Hostage Negotiating Just Got Real-er-er-ish (and Dark)

Hostage Negotiator from Van Ryder Games has been a very entertaining and popular solitaire game (as seen in the last several months of Top 10 tracking). However, to me, one thing seems missing. Hostages. We have meeples for the hostages, but the game never told you just who those hostages were. We know who the Abductors are. We know who the Negotiators are. Why not a little back story on the men and women behind the meeples.

This is a project I’ve been planning for several months and finally was inspired to get it done over the last several nights. So to that end, I present the “Hostage Cards” print and play expansion for Hostage Negotiator.

This Hostage Cards (unofficial) expansion is designed to add a little bit more realism to the game, by putting names, faces, and backstory to those you rescue — or lose — in your games of Hostage Negotiator. 27 different hostages are included to give some variety to your game (and since 27 is divisible by 9 cards per page, why not?).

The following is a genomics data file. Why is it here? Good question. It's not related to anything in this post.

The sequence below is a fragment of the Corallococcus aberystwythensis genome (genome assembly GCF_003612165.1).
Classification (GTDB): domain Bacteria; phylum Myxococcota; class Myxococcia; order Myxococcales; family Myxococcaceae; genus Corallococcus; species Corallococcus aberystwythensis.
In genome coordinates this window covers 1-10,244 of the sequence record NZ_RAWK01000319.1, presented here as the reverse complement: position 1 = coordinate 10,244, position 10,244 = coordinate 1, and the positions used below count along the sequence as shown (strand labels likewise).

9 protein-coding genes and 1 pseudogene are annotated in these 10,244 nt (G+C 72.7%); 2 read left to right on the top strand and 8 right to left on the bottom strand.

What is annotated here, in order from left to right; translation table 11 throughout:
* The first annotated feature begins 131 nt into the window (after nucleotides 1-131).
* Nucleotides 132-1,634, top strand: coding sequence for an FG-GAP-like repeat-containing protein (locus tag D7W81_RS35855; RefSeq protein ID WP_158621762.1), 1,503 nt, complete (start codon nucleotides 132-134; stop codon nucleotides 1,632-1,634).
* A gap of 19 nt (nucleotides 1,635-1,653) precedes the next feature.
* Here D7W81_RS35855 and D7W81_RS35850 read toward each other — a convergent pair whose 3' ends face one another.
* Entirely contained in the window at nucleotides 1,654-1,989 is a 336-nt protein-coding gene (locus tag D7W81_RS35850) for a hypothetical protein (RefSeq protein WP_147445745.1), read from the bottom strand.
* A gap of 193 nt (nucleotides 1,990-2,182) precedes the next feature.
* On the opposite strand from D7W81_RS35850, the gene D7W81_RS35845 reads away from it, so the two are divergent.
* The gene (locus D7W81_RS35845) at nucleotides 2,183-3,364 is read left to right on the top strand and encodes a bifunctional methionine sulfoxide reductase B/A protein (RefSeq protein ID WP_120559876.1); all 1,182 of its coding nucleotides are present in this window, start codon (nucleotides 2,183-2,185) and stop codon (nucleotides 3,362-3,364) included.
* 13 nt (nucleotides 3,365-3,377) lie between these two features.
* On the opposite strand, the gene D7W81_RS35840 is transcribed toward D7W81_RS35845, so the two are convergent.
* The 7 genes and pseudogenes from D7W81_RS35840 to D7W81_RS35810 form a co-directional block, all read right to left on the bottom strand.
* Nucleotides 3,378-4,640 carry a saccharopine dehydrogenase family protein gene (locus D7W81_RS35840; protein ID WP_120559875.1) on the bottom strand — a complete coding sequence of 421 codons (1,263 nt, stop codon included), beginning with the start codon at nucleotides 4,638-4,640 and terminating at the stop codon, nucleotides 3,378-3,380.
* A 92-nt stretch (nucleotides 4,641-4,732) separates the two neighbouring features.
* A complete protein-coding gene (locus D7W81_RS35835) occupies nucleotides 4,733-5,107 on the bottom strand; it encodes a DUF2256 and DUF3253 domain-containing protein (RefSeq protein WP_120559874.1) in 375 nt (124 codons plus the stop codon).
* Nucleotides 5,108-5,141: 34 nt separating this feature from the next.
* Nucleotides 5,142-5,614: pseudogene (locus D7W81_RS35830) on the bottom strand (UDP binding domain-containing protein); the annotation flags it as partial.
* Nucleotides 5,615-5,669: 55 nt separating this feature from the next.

I was not content to just use text, so I paid for 28 stock photos from online site Fotolia to bring these characters to life. I processed them to look more like painting/comic/artwork instead of raw photos (Hey Star Trek game makers, it can be easily done!). I tried to mix up the cards between men and woman, various races and ages, etc. Not for any PC reasons, but for a realistic potential mix.

I also attempted to breathe life into the characters in the small space that I allowed myself. You’ll find a little detail about them, a quote perhaps, and then an explanation of why they were in the crisis location. As each scenario can differ it was hard to do this without being specific. I hope you’ll forgive any inconsistencies that may occur between my explanation and the scenario location. Just go with it.

Using the Hostages
Using the Hostage Cards in a game of Hostage Negotiator is simple. Instead of placing the yellow hostage meeples on the player board at the start of the game, shuffle your deck and deal out (face down) a stack of yellow hostage cards equal to the number of meeples you would have placed. Set aside the rest of the cards.

When a hostage is rescued ( or killed 🙁 ) reveal the top card of the hostage deck to learn which was affected and put it in the appropriate stack. If a terror card adds more hostages to the pool, then add that many more cards to the stack from the remainder of the starting deck you set aside.

You may find it easier to still use the meeples on the board itself and then draw a card when you move a meeple to either rescued or killed.